Last year Israel went one step further and passed a law allowing the minister of interior to bar entry to anyone promoting boycott or sanctions against it. The measures announced last week were taken according to the entry ban law.
There is no doubt that these new measures take Israel further away from its claim to be “the only democracy in the Middle East”. Among the organisations named in last week's announcement is the American Jewish Voice for Peace (JVP).
Banned without appeal
This means that a member of this group can emigrate to Israel and win immediate Israeli citizenship according to the Law of Return, yet if she or he calls for a boycott on products coming from Israeli settlements in the West Bank, they will be barred from entering Israel. In other words, entry to Israel, at least for Jews, is dependent on your political views.
While the boycott law from 2011 demanded a legal process in order to determine if a person's call for boycott caused actual damage, the entry ban law does not require any such thing. The interior minister is free to determine who is “pro-boycott” and who is not, without any real opportunity to appeal.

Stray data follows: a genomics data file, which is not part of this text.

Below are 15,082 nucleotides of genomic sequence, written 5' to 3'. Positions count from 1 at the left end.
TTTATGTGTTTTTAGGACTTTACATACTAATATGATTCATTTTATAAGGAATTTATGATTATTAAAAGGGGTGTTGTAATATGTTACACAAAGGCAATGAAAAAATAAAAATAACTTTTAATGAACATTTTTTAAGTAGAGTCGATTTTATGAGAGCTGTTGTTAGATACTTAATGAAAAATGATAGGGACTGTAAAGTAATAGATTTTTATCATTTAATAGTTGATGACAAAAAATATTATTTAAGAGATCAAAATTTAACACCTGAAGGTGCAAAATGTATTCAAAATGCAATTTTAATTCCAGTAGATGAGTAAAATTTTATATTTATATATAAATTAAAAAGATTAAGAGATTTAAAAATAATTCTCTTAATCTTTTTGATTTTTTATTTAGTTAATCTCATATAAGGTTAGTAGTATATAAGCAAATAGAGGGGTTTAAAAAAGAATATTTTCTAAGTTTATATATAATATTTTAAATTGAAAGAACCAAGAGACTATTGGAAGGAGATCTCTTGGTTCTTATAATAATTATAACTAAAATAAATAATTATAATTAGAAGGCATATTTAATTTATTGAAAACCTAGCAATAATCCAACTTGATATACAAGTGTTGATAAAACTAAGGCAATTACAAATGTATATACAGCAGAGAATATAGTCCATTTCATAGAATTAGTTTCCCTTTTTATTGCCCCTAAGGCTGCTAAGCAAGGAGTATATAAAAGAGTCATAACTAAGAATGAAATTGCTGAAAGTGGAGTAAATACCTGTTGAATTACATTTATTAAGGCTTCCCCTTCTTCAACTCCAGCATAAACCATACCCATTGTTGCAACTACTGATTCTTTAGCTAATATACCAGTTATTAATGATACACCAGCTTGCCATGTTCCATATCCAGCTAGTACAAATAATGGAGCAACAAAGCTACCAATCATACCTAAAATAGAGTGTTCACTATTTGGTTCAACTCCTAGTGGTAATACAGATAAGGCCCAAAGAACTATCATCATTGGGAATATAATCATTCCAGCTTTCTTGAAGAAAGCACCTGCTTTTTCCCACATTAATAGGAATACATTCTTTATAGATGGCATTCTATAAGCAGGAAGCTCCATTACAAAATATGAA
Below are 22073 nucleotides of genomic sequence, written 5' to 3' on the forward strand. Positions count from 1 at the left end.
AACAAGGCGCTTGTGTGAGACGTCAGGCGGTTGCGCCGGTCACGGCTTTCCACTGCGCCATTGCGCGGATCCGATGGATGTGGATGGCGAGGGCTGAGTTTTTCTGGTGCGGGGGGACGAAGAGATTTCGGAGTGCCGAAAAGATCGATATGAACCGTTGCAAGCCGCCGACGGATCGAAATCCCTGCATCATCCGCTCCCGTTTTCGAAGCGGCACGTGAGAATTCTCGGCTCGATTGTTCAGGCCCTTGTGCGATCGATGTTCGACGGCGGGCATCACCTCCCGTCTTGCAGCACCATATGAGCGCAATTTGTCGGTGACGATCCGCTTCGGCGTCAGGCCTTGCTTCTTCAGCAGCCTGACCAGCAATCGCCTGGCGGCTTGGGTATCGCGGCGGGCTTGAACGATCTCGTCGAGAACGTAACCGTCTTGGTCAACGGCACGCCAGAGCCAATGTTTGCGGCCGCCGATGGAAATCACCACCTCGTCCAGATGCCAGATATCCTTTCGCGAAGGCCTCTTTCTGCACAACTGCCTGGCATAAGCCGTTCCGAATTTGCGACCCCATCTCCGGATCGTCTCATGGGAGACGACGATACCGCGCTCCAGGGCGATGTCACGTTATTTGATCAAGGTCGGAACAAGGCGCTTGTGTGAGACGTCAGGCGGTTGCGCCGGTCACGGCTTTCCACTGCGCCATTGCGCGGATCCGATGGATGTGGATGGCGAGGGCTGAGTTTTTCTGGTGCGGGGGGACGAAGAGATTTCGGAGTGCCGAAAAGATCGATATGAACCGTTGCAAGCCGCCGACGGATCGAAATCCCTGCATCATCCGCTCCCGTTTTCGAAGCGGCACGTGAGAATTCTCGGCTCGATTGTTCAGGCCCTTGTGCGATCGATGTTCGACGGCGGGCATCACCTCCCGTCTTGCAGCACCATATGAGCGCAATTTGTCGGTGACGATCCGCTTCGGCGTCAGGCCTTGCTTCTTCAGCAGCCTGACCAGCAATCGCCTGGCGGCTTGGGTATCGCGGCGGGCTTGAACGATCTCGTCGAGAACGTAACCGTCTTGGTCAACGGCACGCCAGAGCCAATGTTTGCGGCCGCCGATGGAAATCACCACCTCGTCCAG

While the boycott law was aimed mainly at Israeli citizens who oppose the settlements and wish to fight against them, the entry ban is aimed at people and organisations which operate beyond its legal reach.
As most of the organisations barred from entry are based in Europe or the United States, it seems that Israel is even ready to risk straining its relations with these countries, as long as it can continue its fight against the BDS movement.
Last week the Norwegian foreign minister, Ine Eriksen Søreide, protested against the barring of a Norwegian peace activist from returning to Israel. Similar incidents may follow soon.